Better Than One: The Legendary Vincent Series A Rapide

Meet Robert Watson and his perfectly restored 1939 Vincent Series A Rapide, one of just 79 and a Vincent motorcycle that still gets ridden.


| September/October 2012


1939 Vincent Series A Rapide
Claimed power: 45hp @ 5,500rpm
Top speed: 110mph (est.)
Engine: 998cc air-cooled OHV 47-degree V-twin, 84mm x 90mm bore and stroke, 8:1 compression ratio (6.8:1, stock)
Weight (dry): 430lb (195kg)
MPG/Fuel capacity: 40-50mpg/4.4 gal US (16.6ltr)
Price then: $600

Let’s get this out of the way up front: Because of its profusion of external oil pipes, tubes and hoses, the Vincent Series A Rapide did indeed earn the epithet “Plumber’s Nightmare.” That’s just one of the many legends surrounding Vincent motorcycles, its founder, Philip C. Vincent, and its long-time chief engineer, Philip Irving. The strange part is, just about all of the legends are true.

For instance, in 1927, Vincent did indeed file the patent application for his cantilevered motorcycle rear suspension system — before his 19th birthday, while still studying at the University of Cambridge. In 1930, Irving really did arrive in England from Australia on the back of a motorcycle (world-traveler John Gill’s 1929 HRD sidecar outfit). And the general layout of the Vincent twin-cylinder engine is certainly apparent if you superimpose one drawing of a Series A single over another and rotate it through 47 degrees.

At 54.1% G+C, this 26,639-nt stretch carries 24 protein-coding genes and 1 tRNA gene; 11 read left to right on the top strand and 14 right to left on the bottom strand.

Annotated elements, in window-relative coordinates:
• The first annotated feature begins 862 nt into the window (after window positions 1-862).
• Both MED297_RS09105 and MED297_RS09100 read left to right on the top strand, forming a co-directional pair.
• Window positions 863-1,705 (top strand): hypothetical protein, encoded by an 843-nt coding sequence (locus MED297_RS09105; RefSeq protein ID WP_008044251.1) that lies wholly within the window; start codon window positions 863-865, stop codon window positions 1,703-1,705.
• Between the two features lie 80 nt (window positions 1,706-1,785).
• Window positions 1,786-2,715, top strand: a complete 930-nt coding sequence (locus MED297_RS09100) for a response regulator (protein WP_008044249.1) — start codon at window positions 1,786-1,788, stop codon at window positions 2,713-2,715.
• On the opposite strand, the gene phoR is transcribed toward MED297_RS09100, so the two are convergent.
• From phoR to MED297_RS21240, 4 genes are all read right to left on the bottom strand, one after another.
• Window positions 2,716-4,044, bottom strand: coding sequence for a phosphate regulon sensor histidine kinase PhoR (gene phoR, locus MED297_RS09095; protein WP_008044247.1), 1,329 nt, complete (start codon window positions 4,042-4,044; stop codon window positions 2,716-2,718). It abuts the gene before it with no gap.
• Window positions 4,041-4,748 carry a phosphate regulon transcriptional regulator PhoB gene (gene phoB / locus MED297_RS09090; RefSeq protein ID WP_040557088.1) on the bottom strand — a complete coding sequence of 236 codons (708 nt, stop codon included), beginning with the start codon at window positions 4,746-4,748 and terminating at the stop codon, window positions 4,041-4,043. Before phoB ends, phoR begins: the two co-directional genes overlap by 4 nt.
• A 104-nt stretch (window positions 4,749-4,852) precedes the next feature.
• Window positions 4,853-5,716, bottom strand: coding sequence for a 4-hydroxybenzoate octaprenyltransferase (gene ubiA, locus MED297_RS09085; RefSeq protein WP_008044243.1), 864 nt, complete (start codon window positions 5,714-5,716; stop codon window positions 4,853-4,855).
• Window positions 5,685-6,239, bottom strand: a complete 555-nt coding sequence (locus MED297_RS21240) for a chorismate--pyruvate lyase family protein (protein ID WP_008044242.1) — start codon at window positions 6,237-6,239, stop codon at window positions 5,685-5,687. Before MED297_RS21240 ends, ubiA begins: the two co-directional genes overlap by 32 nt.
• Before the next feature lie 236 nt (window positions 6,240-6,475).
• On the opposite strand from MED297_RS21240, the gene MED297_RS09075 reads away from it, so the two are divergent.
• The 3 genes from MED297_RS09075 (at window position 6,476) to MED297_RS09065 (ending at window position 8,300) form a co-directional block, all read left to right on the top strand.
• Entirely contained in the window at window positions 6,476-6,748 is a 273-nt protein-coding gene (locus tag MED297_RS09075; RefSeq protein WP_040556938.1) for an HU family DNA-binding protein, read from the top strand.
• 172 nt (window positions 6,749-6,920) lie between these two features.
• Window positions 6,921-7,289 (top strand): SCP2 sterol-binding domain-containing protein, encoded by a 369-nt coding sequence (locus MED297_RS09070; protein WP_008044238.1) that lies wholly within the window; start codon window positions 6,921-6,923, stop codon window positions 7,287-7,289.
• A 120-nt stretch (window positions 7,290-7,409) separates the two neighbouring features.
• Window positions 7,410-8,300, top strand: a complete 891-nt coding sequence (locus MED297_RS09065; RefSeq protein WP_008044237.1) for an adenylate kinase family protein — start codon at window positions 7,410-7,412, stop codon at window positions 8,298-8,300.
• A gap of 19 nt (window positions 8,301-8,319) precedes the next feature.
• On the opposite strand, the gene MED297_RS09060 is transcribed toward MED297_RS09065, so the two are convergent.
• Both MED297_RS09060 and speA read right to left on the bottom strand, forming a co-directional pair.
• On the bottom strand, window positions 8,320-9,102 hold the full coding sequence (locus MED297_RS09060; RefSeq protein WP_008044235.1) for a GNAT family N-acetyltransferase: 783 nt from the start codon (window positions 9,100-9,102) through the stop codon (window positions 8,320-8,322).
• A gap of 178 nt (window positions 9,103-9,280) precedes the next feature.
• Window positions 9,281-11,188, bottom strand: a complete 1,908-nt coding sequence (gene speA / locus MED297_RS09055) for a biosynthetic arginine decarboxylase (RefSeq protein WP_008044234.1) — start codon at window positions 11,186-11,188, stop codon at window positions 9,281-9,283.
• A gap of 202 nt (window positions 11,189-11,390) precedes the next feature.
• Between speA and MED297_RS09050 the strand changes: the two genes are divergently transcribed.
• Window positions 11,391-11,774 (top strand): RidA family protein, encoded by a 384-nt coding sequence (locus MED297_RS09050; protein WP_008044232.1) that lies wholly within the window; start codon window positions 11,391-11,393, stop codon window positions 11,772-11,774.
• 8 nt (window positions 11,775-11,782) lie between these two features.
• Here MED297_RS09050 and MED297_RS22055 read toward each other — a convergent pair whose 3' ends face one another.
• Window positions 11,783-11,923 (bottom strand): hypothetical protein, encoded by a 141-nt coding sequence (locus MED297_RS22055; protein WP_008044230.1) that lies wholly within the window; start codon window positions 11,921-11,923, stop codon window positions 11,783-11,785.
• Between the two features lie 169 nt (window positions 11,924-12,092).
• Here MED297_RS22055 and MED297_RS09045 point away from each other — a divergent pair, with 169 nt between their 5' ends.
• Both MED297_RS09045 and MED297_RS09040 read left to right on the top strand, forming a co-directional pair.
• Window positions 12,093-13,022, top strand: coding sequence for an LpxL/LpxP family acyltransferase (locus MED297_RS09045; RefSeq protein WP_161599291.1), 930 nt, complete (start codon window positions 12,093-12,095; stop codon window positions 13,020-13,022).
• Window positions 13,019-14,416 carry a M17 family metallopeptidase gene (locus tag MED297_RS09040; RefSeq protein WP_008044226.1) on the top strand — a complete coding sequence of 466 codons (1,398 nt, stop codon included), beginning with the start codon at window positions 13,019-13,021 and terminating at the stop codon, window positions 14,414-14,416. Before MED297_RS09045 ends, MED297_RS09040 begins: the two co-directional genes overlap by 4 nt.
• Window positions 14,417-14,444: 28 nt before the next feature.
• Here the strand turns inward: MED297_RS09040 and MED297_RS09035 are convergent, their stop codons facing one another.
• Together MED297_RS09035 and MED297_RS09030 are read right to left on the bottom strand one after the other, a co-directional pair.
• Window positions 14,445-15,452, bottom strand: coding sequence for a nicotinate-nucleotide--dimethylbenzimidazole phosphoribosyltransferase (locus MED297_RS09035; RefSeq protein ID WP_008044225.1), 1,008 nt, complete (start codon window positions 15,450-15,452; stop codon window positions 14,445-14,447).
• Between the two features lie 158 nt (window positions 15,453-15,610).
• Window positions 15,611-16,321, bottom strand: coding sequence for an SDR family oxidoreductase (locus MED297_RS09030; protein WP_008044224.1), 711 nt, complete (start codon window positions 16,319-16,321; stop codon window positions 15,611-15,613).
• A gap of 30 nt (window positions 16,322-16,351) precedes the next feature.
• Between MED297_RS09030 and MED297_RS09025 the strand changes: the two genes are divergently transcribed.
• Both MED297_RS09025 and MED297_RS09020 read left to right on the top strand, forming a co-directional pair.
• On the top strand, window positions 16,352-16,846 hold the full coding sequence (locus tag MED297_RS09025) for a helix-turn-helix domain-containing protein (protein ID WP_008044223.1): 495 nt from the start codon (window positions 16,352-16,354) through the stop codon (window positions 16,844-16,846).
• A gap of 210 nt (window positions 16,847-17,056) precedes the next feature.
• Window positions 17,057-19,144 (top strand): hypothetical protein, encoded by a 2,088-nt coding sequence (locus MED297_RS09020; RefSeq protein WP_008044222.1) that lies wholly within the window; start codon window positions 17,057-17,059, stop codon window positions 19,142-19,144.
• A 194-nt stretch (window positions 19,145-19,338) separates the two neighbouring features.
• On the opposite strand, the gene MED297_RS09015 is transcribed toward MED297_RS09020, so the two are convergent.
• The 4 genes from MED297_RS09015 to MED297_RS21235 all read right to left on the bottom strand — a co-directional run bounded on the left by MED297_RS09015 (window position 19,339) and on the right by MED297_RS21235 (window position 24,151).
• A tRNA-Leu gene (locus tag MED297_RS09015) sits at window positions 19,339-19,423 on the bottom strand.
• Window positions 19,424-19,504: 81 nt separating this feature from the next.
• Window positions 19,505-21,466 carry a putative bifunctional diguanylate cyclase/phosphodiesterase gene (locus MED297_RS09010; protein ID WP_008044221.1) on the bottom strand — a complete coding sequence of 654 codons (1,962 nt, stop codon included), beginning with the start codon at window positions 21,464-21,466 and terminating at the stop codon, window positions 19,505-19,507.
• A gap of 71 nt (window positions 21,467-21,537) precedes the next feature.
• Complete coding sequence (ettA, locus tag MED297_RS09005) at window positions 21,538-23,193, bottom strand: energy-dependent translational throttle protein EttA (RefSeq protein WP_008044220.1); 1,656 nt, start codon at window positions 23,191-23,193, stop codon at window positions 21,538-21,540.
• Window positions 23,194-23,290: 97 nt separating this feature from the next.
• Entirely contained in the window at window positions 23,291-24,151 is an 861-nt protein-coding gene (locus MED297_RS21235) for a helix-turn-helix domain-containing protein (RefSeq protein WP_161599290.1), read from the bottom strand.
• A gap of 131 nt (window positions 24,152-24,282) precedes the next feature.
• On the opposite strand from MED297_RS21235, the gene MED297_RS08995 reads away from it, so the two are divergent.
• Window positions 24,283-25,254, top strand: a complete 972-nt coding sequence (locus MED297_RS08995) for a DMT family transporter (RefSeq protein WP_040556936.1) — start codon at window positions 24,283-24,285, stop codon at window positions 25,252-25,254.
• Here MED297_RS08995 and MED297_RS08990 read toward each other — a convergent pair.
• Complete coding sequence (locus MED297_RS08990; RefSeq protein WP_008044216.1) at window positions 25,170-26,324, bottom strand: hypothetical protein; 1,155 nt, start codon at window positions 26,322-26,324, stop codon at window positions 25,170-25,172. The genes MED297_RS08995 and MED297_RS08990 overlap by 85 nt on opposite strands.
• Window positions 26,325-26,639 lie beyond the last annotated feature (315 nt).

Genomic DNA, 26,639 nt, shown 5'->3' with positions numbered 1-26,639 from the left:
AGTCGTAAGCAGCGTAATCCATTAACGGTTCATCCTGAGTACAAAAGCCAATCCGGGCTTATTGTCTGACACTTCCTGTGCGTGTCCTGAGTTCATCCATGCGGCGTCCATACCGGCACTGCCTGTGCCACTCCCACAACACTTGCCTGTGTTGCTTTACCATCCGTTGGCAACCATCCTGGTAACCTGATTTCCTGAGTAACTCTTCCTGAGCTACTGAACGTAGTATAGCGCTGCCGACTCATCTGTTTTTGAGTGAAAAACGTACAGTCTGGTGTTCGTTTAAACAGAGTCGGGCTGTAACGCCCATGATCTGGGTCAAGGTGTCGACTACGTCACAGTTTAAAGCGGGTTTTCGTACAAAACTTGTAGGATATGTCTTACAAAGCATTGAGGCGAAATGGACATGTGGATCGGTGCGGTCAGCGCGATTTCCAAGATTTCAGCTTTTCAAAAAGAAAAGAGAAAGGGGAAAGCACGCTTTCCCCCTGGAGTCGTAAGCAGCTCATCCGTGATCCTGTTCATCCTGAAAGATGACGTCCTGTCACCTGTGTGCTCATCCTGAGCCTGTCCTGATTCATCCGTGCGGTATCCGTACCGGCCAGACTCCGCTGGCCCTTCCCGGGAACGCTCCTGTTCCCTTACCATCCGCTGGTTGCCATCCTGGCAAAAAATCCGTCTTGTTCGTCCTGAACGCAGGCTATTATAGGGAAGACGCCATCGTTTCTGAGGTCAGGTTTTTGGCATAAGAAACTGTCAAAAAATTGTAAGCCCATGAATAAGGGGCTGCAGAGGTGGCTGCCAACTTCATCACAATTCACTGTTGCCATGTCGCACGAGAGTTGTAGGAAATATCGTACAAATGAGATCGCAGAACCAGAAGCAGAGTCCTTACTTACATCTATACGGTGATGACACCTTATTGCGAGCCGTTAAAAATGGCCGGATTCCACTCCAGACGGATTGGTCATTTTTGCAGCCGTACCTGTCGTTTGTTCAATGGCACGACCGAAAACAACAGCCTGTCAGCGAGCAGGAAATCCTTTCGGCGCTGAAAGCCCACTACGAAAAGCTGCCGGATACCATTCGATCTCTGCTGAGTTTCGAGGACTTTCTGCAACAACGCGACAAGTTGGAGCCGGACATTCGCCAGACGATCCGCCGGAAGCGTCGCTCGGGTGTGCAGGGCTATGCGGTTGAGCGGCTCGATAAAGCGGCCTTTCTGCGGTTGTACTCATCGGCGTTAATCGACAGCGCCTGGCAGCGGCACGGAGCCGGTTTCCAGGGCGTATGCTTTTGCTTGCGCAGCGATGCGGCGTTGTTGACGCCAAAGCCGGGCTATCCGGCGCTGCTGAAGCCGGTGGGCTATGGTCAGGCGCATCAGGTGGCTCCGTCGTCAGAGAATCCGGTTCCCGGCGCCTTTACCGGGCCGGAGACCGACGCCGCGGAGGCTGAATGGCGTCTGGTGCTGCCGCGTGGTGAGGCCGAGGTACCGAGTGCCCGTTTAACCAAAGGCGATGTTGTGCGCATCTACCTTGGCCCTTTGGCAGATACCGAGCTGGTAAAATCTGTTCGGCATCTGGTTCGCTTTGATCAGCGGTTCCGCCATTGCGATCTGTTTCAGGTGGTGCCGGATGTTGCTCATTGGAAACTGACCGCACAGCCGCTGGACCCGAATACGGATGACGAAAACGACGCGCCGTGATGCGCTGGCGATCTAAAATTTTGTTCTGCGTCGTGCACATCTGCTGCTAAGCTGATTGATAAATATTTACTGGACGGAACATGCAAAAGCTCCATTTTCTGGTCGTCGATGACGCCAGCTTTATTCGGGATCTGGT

Against the tide

Was Philip Vincent driven by a restless pursuit of something better, or just a need to do things differently? Whichever theory you subscribe to, he always swam against the tide. Having acquired, with the help of family money, the name and intellectual property of HRD Motors Ltd. in 1928, he set out to revolutionize motorcycle design.

The first Vincent-HRDs used bought-in, off-the-shelf engines housed in a cleverly triangulated frame using straight tubes and, of course, Vincent’s own rear suspension. Unfortunately, Nigel Motorbike-Buyer had a fixed idea of how a proper British motorcycle should be. Previous attempts at rear suspension by other makers had been unsatisfactory and simply added to the cost. And the straight-tube frame, whatever its merits, was also regarded with suspicion. Vincent-HRD sales were disappointing.

By 1931, Phil Irving had joined Vincent-HRD, and his first tasks were to design a semi-sprung passenger pad (something he no doubt had an opinion on after the trip from Australia!), and to create a steel tube diamond frame to appeal to the conservative British buyer. The rear suspension stayed, albeit with the spring boxes hidden under the seat.





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